Another day, another round of government policies to be denounced. Today, of course, we had Osborne’s Autumn Statement, with the much-trailed plan to raise the State Pension age to 70 for young workers, and a cap on overall welfare spending (excluding pensions and Jobseekers’ Allowance).
The justification for the former, of course, is that this is just an inevitable consequence of average life expectancy increasing. This will, I’m sure, come as great comfort to the young men of Manchester, who will on average already have been dead for a little over three months by the time they’re actually eligible to get their pension (going on life expectancy for 1993-95, the period when today’s young workers were born). As for the latter, Osborne’s apparent rationale is simply that, despite the wonderful economic recovery he claims to have brought about, and despite Cameron’s recent admission that austerity is a political means to an end and not an economic necessity, we just can’t afford it.
With all that said though, I don’t particularly want to get bogged down in the details of precisely why these policies are unfair or not. What’s more interesting is to consider why it was these policies were chosen – even if you take it as a given that as a heartless Tory Osborne’s going to cut spending on something, why pick a rise in the State Pension age for current young workers rather than say, a cut in the State Pension for those claiming it at the moment? There are any number of reasons of course, but one of them can be summed up very simply: Russell Brand.
I don’t solely mean Brand himself, of course. It would be more accurate to say that I mean stuff like this:
I have never voted. Like most people I am utterly disenchanted by politics. Like most people I regard politicians as frauds and liars and the current political system as nothing more than a bureaucratic means for furthering the augmentation and advantages of economic elites. Billy Connolly said: “Don’t vote, it encourages them,” and, “The desire to be a politician should bar you for life from ever being one.”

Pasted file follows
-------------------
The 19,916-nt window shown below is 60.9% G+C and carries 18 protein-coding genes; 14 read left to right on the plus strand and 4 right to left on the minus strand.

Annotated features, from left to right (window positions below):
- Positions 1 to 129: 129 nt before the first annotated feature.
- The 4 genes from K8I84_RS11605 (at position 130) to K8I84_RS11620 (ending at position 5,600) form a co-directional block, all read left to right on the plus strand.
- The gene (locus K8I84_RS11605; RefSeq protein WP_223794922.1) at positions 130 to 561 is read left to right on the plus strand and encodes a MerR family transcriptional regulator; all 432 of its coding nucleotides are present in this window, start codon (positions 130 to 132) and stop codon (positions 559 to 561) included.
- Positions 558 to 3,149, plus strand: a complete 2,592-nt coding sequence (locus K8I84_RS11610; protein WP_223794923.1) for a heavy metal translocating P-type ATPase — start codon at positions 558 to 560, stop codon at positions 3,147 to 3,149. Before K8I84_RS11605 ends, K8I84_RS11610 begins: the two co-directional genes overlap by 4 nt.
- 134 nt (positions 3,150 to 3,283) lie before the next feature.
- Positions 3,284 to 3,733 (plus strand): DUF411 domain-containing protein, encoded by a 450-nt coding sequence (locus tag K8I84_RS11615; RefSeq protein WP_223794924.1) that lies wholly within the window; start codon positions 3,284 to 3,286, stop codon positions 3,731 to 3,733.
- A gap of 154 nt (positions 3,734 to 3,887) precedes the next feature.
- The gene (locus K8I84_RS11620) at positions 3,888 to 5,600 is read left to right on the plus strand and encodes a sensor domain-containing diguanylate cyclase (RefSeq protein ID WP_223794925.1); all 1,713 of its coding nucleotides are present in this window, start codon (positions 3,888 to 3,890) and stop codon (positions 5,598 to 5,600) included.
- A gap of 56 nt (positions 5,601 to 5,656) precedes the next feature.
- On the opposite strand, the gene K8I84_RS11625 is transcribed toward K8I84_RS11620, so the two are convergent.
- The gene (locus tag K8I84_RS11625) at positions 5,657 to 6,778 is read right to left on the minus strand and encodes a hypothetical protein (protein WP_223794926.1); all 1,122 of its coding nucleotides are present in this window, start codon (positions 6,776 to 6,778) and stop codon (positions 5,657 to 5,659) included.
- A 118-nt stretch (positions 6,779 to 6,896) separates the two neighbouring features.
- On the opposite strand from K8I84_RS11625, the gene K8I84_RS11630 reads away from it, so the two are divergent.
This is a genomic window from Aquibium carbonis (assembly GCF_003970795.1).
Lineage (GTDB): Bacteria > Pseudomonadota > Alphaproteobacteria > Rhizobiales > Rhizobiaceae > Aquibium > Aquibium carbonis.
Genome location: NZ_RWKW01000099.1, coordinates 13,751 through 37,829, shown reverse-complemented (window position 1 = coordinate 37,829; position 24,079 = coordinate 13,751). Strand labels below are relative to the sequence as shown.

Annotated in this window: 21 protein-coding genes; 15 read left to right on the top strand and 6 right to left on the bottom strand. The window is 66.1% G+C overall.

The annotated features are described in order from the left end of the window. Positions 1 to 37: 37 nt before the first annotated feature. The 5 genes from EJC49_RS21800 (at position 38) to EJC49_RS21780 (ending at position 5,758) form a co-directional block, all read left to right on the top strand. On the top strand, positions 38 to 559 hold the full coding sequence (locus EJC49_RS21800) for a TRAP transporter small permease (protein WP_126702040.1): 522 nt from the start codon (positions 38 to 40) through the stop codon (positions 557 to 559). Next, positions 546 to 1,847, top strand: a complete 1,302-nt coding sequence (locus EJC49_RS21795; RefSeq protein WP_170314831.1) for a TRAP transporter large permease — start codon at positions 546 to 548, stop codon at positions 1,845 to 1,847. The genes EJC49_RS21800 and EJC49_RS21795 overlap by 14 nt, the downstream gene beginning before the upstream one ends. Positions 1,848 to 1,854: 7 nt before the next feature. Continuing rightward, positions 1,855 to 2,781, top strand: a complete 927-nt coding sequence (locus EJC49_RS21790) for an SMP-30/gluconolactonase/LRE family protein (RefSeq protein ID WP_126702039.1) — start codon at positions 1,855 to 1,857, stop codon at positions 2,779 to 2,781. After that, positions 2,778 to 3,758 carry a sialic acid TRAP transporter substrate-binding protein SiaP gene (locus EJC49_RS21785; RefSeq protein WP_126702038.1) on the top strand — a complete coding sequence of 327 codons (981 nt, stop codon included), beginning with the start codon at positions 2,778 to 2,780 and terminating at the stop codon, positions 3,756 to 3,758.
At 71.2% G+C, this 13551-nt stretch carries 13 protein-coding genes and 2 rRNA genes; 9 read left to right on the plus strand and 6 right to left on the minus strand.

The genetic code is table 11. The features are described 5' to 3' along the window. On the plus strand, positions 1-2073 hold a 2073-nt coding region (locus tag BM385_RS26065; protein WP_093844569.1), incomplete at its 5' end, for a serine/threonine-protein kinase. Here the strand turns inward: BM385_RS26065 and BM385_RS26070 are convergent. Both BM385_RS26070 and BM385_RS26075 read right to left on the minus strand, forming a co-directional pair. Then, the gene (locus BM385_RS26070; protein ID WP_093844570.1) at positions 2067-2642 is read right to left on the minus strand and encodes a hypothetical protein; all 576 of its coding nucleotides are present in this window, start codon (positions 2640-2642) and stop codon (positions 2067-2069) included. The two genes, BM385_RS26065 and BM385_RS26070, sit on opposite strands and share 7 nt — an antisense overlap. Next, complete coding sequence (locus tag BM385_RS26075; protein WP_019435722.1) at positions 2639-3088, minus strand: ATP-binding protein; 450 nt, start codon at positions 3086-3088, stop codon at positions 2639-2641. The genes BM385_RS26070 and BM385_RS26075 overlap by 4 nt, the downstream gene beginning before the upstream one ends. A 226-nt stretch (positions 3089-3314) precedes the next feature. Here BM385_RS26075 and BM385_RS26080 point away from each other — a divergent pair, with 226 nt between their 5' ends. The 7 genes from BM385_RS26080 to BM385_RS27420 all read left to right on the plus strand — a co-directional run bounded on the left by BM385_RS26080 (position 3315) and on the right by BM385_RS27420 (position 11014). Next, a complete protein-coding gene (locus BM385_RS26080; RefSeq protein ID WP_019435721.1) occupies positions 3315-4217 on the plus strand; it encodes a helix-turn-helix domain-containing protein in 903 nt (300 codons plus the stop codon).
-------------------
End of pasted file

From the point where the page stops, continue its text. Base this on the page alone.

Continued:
I don’t vote because to me it seems like a tacit act of compliance; I know, I know my grandparents fought in two world wars (and one World Cup) so that I’d have the right to vote. Well, they were conned. As far as I’m concerned there is nothing to vote for. I feel it is a far more potent political act to completely renounce the current paradigm than to participate in even the most trivial and tokenistic manner, by obediently X-ing a little box.
This point of view didn’t begin with Russell Brand – as he says, plenty of people share his opinion. But – if we take people’s decision to vote or not as an indicator of the totality of their political disenchantment – it’s not actually the majority view. Turnout at the last General Election was 65%, or just under two-thirds. It’s almost certainly accurate to say that a majority of people are jaded by mainstream politics and cynical about politicians, but most people apparently aren’t far enough gone to abandon voting altogether. In fact, if you look at the statistics, there’s only one group (of those analysed) for whom the voter turnout was under 50%: 18-24 year olds.
That, in a nutshell, is why young people are getting screwed. 76% of pensioners voted in 2010, compared to 44% of young adults; whose interests is the government more likely to look after, do you think? And as a follow-up, is encouraging this disengagement likely to lead to things getting better for young people, or worse? Not exactly the trickiest one to call, is it?
That’s not to say that all political issues can be reduced to simplistic questions of intergenerational unfairness – I’m not saying the left’s response to the Autumn Statement should be “why not go after the pensioners for a change?” But if there’s no chance of you voting them out of office, the government doesn’t care about you. It’s that simple. This isn’t to take the ludicrous Robert Webb-type view by which voting is apparently the beginning and end of civic engagement in society – obviously demonstrations, strikes, occupations and the like can all make an important difference as well, and there’ll be times and places when getting involved with them is crucial. But to put it bluntly, if you’re rioting in the streets about student debt or unemployment it’s going to be a hell of a lot cheaper for the government to pay the overtime for a few more TSG goons officers than it would be for them to actually fund universities properly or to stop cutting benefits.
Plenty of people, of course, will probably at this point be tempted to reiterate Brand’s point about being so disgusted with politicians and the entire political system to vote for any of them. Tough. By all means feel disgusted – given the current state of British politics, that’s an entirely sensible reaction. But this is more important than your precious feelings, so get over yourself. Not getting screwed over by the Tories will take a lot more than disregarding Russell Brand’s advice about voting, but it might be a good start.